Some pet owners in the Halifax Regional Municipality want the city and Halifax Water to take action on a teeming rat population.

Veteran dog breeder Brenda Potter lost her dog Pippen to leptospirosis last fall. She believes it was the result of a rat sneaking into her backyard and giving Pippen leptospirosis. 

“We caught 15 to 20. They chewed a hole under by garage door,” says Potter.

Plumber Trevor Wheatley says rat-related calls have steadily increased over the last five years. He now gets about one a week.

Wheatley says he's dealt with rats in everything from rental properties to million-dollar homes. The rodents often simply climb up through the toilet.

“Some people wonder, 'Why isn't my plumbing leaking if I have rats coming in my house?'” Wheatley says. “If there's a break in the pipe, it could be a vent pipe, it could be the top of the sewer pipe where water won't come out of the pipe, but the rat can."

Halifax Water admits it sometimes stirs up rat-activity in its work, and immediately calls exterminators to deal with the problem when it does.

What the utility doesn't do is bait sewer lines – something the city did when it was responsible for the pipes.

"It's actually a poison, and the poison they put in the sewer makes its way through the waste water system into our wastewater treatment plants and into the local water body," says James Campbell, spokesperson for Halifax Water.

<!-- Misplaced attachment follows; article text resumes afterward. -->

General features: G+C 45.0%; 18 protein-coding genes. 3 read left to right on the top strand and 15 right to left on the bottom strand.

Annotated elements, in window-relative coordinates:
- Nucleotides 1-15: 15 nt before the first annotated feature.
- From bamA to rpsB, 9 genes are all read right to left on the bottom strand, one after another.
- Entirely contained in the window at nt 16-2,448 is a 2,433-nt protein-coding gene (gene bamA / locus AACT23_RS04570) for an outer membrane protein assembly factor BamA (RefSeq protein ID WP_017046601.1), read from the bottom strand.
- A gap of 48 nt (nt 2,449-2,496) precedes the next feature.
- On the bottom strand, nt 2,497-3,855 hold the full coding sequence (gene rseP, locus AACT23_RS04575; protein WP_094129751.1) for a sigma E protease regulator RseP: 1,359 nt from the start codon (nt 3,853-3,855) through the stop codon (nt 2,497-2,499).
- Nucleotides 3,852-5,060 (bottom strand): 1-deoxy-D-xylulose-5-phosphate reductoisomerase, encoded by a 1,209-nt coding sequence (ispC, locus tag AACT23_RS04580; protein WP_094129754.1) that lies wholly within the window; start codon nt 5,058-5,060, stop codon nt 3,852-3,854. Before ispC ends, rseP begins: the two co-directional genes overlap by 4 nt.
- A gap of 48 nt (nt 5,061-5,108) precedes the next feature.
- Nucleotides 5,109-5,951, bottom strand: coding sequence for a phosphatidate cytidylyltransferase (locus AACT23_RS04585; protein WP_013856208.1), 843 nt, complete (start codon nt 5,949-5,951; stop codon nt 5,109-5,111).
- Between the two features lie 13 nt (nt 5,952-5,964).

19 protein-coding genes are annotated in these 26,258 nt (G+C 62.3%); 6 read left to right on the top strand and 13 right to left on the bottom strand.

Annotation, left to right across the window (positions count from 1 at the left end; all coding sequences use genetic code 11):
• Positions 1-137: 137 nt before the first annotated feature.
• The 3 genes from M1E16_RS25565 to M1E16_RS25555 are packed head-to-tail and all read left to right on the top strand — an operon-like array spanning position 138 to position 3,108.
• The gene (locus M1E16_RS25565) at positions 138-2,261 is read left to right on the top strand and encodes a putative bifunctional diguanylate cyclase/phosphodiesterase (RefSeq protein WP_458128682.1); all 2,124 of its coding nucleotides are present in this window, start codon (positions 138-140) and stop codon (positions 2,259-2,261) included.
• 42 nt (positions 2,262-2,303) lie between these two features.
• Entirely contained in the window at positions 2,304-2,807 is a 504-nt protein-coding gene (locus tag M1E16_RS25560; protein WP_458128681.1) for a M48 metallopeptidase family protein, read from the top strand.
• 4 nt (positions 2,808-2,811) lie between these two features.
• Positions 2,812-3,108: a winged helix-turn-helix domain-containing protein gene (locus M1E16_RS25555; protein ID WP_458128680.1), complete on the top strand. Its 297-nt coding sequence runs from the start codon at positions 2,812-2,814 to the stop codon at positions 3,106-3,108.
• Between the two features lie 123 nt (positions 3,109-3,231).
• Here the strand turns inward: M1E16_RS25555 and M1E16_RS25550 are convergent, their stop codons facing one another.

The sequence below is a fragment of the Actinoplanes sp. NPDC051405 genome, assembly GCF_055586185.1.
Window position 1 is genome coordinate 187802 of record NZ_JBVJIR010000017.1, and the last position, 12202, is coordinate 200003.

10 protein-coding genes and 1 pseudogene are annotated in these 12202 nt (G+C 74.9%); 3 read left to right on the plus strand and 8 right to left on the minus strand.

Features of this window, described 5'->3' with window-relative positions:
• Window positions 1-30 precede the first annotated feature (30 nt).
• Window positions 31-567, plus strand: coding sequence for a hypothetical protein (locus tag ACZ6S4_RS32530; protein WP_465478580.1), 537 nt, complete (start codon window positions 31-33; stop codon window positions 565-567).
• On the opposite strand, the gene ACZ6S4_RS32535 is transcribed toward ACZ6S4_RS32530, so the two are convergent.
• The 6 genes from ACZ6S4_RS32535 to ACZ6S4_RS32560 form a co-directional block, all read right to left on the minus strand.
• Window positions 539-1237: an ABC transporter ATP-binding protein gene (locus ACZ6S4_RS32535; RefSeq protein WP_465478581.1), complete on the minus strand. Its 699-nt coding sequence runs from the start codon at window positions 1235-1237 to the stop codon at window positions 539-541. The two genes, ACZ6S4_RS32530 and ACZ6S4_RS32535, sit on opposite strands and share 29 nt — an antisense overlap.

Potter believes Halifax Water should take action on the increase in rats, especially with the recent spike in leptospirosis cases in the city.

“I think the construction is part of the problem, combined with the weather, combined with the fact that nothing is being done to control the population," she says. “When you're faced with a public health problem, something needs to be done."

But Campbell says there’s risk of the rat poison getting into Halifax Harbour.

“It's a dangerous thing to deal with,” he says. “We don't have crews that have that training to deal with that.”

Potter says some form of action needs to be taken, or more dogs like Pippen will be taken too soon.

“Pippen was even more than just my companion,” she says. “He gave back. He was a therapy dog for children."

With files from CTV Atlantic’s Bruce Frisko.